Mayor Peter Buttigieg, the “wunderkind” contender who presently can do no wrong, has some serious marketing issues as a candidate for the Democratic presidential nomination.
His first obstacle is an inability to resonate with “people of color” and blue-collar voters. But he also shares something with the president whom he constantly admonishes. It’s his brand — let’s call it “Trump Low Voter Ceiling Syndrome (TLVC)!” As we’ve coined it, TLVC is a phenomenon that occurs when a candidate cannot rise above a significant numerical benchmark in polling against a certain voter segment, namely blue-collar voters.
Another problem for the good Mayor is his incessant — subtle but observable — attacks on those who disagree with him on “matters of faith” and for that matter, any issue for which the Mayor holds strong beliefs. This incalcitrant behavior underscores his youth and inexperience — “red-meat” for critics on both sides of the aisle. It is why Waylon Jennings adage that “old age and treachery always beats youth and skill” may be the epitaph that eventually dooms the Buttigieg campaign.
To be fair, this brand attribute of attacking the opposition with your views is a solid and salient example of utilizing “old school” campaigning — securing one’s base, which worked in a pre-social media environment.
Way back, one could virtually “say and do” anything before the public would ever notice. Today, however, that’s no longer the case. Anyone implementing such a strategy is engaging in a “fool’s errand!” Once a safe strategy, but no longer. The question has now become: “In today’s social media world, how does one explain away, something said to earn primary votes when it’s not nearly as appealing a message to the general electorate?” As the president and others have shown, there’s a contradictory tweet for everything. Social media has a long memory. Ignore that at your peril.
But Mayor Pete, ironically, may face an even more severe existential challenge. It’s one that the Mayor, his handlers, and his supporters like to promote — his intelligence.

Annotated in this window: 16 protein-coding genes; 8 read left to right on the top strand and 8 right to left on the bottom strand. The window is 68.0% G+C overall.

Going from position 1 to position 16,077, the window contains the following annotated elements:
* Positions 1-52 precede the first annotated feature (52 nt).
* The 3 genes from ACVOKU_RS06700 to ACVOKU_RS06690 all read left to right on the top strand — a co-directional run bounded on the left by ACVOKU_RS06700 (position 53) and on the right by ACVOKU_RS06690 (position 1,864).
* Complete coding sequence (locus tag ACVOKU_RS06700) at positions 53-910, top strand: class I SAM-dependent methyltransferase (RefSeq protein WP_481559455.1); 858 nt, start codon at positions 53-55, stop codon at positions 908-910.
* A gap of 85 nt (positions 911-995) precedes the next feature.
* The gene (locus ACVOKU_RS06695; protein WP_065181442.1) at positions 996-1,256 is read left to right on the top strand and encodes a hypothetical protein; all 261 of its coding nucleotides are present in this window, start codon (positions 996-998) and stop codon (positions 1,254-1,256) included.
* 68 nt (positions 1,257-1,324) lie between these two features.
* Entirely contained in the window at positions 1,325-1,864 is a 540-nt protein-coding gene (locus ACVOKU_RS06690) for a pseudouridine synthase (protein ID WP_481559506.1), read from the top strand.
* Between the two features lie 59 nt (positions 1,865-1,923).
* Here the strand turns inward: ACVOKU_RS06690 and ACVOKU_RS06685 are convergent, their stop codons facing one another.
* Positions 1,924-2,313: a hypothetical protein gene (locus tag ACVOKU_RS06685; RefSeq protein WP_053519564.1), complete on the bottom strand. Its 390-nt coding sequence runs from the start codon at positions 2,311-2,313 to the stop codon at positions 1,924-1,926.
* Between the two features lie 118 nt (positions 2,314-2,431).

The group-thinkers in his Campaign fail to question this brand label. And they should, because it may be positive among one segment of voters but offer significant negatives to another — namely blue collar workers.
Adlai Stevenson, the 1952 Democratic candidate against the Republican nominee, General Dwight Eisenhower, had a similar problem. Stevenson was branded early as an “Egghead” — a term defined by the Merriam Webster dictionary as a “person with intellectual interests or pretensions: a brainy person.”
Unfortunately, most people prefer likeability over intelligence and that may be one of many factors in why Eisenhower was chosen over Stevenson. One could deduce that blue-collar voters admired Stevenson for his perceived outstanding intellect, but when all was said and done, they voted for the “war hero” Eisenhower, who was respected more than merely admired.
Perhaps at another time in our history, this moniker would not be perceived as adversely as it would be today. Especially after having been exposed to another presidential candidate — President Barack Obama, who many considered more intellectual than practical. Not a smart move when one considers the contrast of Hillary Clinton and Donald Trump. But when you reflect on the contrasts between Hillary Clinton and Donald Trump, emphasizing intellect may not be the smartest strategy.
The zeitgeist for this election cycle is practical solutions rather than lofty pronouncements — a brand position that has anesthetized many a voter. It would be wise for any Democrat seeking the nomination to take note of this.
Mayor Pete has a great future. It’s just not now, first and foremost, because of the Mayor’s youth and inexperience, no matter how much he protests. Secondly, the electorate majority wants “action,” not ideological thinkers.
One thing he should consider if he wants to be a presidential contender in the years to come: It is always easier when you have marketing and branding in mind.
Dr. John Tantillo is a marketing and branding expert, known as The Marketing Doctor. JT utilizes his doctoral skills in applied research psychology to analyze the issues and personalities of the day utilizing his marketing and branding lens. This provides his readers with additional insight needed to understand the “new normal” in politics, news, and culture. Dr. Tantillo is the OpEd writer for Political Vanguard. He is the author of "People Buy Brands, Not Companies,” and the Udemy course "Go Brand Yourself!" You can follow him on Twitter @marketingdoctor and at Facebook.com/dr.johntantillo. To read more of his reports — Click Here Now.
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